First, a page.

What are echinoderms?
Echinoderms include some of the most familiar seashore animals, such as sea stars (asteroids) and sea urchins (echinoids). Others that may be less familiar are brittle stars (ophiuroids), feather stars (crinoids) and sea cucumbers (holothurians).
Fossil sea star (Eoactis stachi), Late Silurian (c. 420 million years old), Melbourne, Victoria
Photographer: Rodney Start. Source: Museum Victoria.
Echinoderms are all marine animals with a skeleton composed of many small plates. The skeleton encloses the main soft parts of the body and is covered by a thin layer of skin. On the outside of the body are numerous tentacle-like structures called tube-feet, which are connected to a system of water-filled canals inside the body. The pressure of water in these canals enables the animal to extend or retract the tube-feet. The tube-feet have many uses, including moving the animal around, capturing food and passing it to the mouth, extracting oxygen from the seawater, and sensing the surrounding environment. Most echinoderms have radially symmetrical bodies arranged in five sections, but this is not true of some fossil groups and may not be obvious in some living ones.
Where are fossil echinoderms found?
All of the modern kinds of echinoderms mentioned above were present as long ago as the Palaeozoic Era, 545 to 251 million years ago (mya). Also living at that time were a number of other kinds of echinoderms that died out by the end of the era. These extinct forms include the cystoids (Ordovician to Devonian periods, 490–354 mya) and blastoids (Silurian to Permian, 434–251 mya), both of which were attached to the sea floor by a long stem; the edrioasteroids (Cambrian to Carboniferous, 545-298 mya) which were mostly flattened and disc-shaped; and the strange carpoids (Cambrian to Devonian, 545-354 mya) which generally lacked any symmetry at all.
Extinct echinoderms of the Palaeozoic Era. A, a cystoid; B, a carpoid; C, an edrioasteroid; D, a blastoid.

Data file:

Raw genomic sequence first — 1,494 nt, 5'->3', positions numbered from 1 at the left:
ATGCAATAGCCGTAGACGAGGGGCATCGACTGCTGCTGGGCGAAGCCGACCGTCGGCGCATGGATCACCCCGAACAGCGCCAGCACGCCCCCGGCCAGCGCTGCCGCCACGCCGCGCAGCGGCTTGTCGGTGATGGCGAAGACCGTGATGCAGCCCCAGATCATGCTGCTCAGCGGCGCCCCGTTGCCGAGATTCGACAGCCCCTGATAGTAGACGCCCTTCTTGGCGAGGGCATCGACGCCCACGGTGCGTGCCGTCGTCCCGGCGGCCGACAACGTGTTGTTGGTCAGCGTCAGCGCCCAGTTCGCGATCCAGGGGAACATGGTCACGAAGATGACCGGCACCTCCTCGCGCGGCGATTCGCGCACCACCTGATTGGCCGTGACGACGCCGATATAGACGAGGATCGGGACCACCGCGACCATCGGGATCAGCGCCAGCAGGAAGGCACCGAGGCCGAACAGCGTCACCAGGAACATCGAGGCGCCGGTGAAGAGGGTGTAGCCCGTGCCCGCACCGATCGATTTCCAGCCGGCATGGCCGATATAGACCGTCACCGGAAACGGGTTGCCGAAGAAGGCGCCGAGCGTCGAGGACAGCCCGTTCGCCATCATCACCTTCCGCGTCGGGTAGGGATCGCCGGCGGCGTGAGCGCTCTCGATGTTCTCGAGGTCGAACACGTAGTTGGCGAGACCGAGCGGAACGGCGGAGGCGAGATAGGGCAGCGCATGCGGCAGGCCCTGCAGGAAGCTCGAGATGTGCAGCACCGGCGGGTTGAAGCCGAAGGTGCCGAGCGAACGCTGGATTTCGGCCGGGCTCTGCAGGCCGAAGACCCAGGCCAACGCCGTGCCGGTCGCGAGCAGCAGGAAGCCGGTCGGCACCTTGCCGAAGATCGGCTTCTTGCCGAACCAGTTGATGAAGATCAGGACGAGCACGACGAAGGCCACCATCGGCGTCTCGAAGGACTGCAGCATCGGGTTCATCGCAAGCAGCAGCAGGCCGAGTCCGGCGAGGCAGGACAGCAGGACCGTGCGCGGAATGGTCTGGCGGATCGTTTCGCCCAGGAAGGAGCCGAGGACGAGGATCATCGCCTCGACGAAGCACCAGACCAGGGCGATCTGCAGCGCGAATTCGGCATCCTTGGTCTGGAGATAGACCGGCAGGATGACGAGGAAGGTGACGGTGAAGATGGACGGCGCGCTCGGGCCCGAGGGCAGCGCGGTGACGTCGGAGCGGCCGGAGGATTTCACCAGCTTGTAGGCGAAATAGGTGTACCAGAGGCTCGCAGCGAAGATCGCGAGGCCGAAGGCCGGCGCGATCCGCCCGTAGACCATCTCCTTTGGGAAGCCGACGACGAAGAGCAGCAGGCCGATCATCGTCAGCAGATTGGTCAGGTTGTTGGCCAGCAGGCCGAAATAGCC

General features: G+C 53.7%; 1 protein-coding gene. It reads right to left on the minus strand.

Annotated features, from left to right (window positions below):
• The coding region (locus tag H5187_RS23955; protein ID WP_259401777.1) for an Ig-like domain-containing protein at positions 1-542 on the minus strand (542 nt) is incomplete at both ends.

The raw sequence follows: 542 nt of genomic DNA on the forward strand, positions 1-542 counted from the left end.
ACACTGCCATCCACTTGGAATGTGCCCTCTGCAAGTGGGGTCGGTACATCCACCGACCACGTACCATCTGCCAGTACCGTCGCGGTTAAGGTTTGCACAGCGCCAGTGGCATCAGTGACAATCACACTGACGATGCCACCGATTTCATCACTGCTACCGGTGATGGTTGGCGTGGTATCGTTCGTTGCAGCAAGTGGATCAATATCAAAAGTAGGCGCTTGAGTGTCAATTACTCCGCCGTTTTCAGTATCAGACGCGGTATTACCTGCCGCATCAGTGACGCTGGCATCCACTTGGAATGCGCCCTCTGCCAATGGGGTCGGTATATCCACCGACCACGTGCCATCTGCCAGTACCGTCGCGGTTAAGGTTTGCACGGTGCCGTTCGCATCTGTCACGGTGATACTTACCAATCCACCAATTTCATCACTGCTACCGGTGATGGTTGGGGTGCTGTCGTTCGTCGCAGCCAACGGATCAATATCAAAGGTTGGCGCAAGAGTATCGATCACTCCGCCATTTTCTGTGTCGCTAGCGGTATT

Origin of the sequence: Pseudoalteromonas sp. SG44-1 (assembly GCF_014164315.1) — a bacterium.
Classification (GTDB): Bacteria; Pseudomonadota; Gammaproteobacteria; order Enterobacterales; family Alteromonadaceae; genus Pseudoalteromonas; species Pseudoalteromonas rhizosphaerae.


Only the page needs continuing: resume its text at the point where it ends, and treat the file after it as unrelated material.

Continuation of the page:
Illustrations sourced from: Bather, F. A. 1907. A guide to the fossil invertebrate animals in the Department of Geology and Palaeontology in the British Museum (Natural History). BM(NH), London, and Zittel, K. A. 1883. Traité de paléontologie. Paris.
Sandstones and siltstones of middle Palaeozoic age (Late Silurian to Early Devonian, 420-400 my old) in central Victoria contain fossils of many different kinds of echinoderms, including sea stars, brittle stars, crinoids, cystoids, blastoids, edrioasteroids and carpoids. They occur in the Heathcote, Kilmore, Kinglake, Melbourne and Lilydale districts. In much younger rocks of the Cainozoic Era (less than 65 my old), the most abundant echinoderms found in Victoria are the echinoids or sea urchins. They occur mainly in limestones exposed in coastal areas including the Portland, Port Campbell, Torquay, Geelong and Lakes Entrance districts. Fossil crinoids and sea stars also occur in Victorian Cainozoic rocks but are rare, because their skeletons quickly disintegrated after death and so only isolated plates are generally found.
Fossil crinoid, Helicocrinus plumosus; late Silurian (c. 415 my old), West Brunswick, Victoria
Source: Museum Victoria
The oldest echinoderm known anywhere in the world may be a fossil called Arkarua from late Precambrian sandstones (about 600 my old) in the Flinders Ranges of South Australia. Arkarua is a small, disc-like organism 4-10 mm in diameter, with five radiating grooves on its upper surface and a marginal rim. It seems similar in appearance to an edrioasteroid (see illustration above). However, because detailed structures of Arkarua are not preserved in the relatively coarse-grained sandstones in which it occurs, its interpretation as an echinoderm cannot be confirmed.
Fossil echinoid (sea urchin), Lovenia bagheerae; late Miocene (c. 8 my old), Portland, Victoria
Photographer: Frank Holmes / Source: Museum Victoria
Edgar, G. J. 1997. Australian Marine Life. Reed Books, Kew, Victoria. [Photographs of living echinoderms from southern Australia.]
Sadler, T., Pledge, N. S. & Morris, B. 1983. Fossils of southern Australia. Part 1: Sea urchins of the Murray River cliffs. Quoll Enterprises, Seaton, South Australia.